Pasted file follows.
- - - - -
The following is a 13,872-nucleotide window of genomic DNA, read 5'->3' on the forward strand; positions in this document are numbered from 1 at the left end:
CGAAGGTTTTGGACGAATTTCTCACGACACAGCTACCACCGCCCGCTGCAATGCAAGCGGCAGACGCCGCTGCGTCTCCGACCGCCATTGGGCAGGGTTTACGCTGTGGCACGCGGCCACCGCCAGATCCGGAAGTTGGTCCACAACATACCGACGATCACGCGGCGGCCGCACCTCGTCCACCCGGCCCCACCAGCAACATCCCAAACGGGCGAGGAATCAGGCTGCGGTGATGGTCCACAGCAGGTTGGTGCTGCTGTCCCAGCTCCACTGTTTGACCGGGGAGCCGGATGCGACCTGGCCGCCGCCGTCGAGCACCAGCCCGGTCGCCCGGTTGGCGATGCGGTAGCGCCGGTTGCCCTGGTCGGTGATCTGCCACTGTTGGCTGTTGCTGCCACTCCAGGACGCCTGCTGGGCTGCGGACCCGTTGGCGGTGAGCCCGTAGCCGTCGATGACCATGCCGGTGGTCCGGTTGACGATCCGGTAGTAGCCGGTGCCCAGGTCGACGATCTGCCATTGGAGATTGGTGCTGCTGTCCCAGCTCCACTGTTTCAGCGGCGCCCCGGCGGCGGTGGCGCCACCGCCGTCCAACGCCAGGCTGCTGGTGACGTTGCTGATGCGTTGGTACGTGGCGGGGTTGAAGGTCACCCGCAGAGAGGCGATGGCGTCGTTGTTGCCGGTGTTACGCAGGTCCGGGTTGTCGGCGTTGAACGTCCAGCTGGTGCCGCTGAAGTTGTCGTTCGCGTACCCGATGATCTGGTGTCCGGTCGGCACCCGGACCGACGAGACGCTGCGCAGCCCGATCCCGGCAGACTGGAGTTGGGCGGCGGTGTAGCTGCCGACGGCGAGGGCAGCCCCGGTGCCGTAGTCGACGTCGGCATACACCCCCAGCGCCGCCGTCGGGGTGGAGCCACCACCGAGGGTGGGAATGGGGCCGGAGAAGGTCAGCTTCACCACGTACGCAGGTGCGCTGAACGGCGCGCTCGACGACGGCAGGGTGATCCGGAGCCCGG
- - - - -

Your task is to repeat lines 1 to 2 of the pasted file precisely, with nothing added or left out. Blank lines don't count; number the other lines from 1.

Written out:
The following is a 13,872-nucleotide window of genomic DNA, read 5'->3' on the forward strand; positions in this document are numbered from 1 at the left end:
CGAAGGTTTTGGACGAATTTCTCACGACACAGCTACCACCGCCCGCTGCAATGCAAGCGGCAGACGCCGCTGCGTCTCCGACCGCCATTGGGCAGGGTTTACGCTGTGGCACGCGGCCACCGCCAGATCCGGAAGTTGGTCCACAACATACCGACGATCACGCGGCGGCCGCACCTCGTCCACCCGGCCCCACCAGCAACATCCCAAACGGGCGAGGAATCAGGCTGCGGTGATGGTCCACAGCAGGTTGGTGCTGCTGTCCCAGCTCCACTGTTTGACCGGGGAGCCGGATGCGACCTGGCCGCCGCCGTCGAGCACCAGCCCGGTCGCCCGGTTGGCGATGCGGTAGCGCCGGTTGCCCTGGTCGGTGATCTGCCACTGTTGGCTGTTGCTGCCACTCCAGGACGCCTGCTGGGCTGCGGACCCGTTGGCGGTGAGCCCGTAGCCGTCGATGACCATGCCGGTGGTCCGGTTGACGATCCGGTAGTAGCCGGTGCCCAGGTCGACGATCTGCCATTGGAGATTGGTGCTGCTGTCCCAGCTCCACTGTTTCAGCGGCGCCCCGGCGGCGGTGGCGCCACCGCCGTCCAACGCCAGGCTGCTGGTGACGTTGCTGATGCGTTGGTACGTGGCGGGGTTGAAGGTCACCCGCAGAGAGGCGATGGCGTCGTTGTTGCCGGTGTTACGCAGGTCCGGGTTGTCGGCGTTGAACGTCCAGCTGGTGCCGCTGAAGTTGTCGTTCGCGTACCCGATGATCTGGTGTCCGGTCGGCACCCGGACCGACGAGACGCTGCGCAGCCCGATCCCGGCAGACTGGAGTTGGGCGGCGGTGTAGCTGCCGACGGCGAGGGCAGCCCCGGTGCCGTAGTCGACGTCGGCATACACCCCCAGCGCCGCCGTCGGGGTGGAGCCACCACCGAGGGTGGGAATGGGGCCGGAGAAGGTCAGCTTCACCACGTACGCAGGTGCGCTGAACGGCGCGCTCGACGACGGCAGGGTGATCCGGAGCCCGG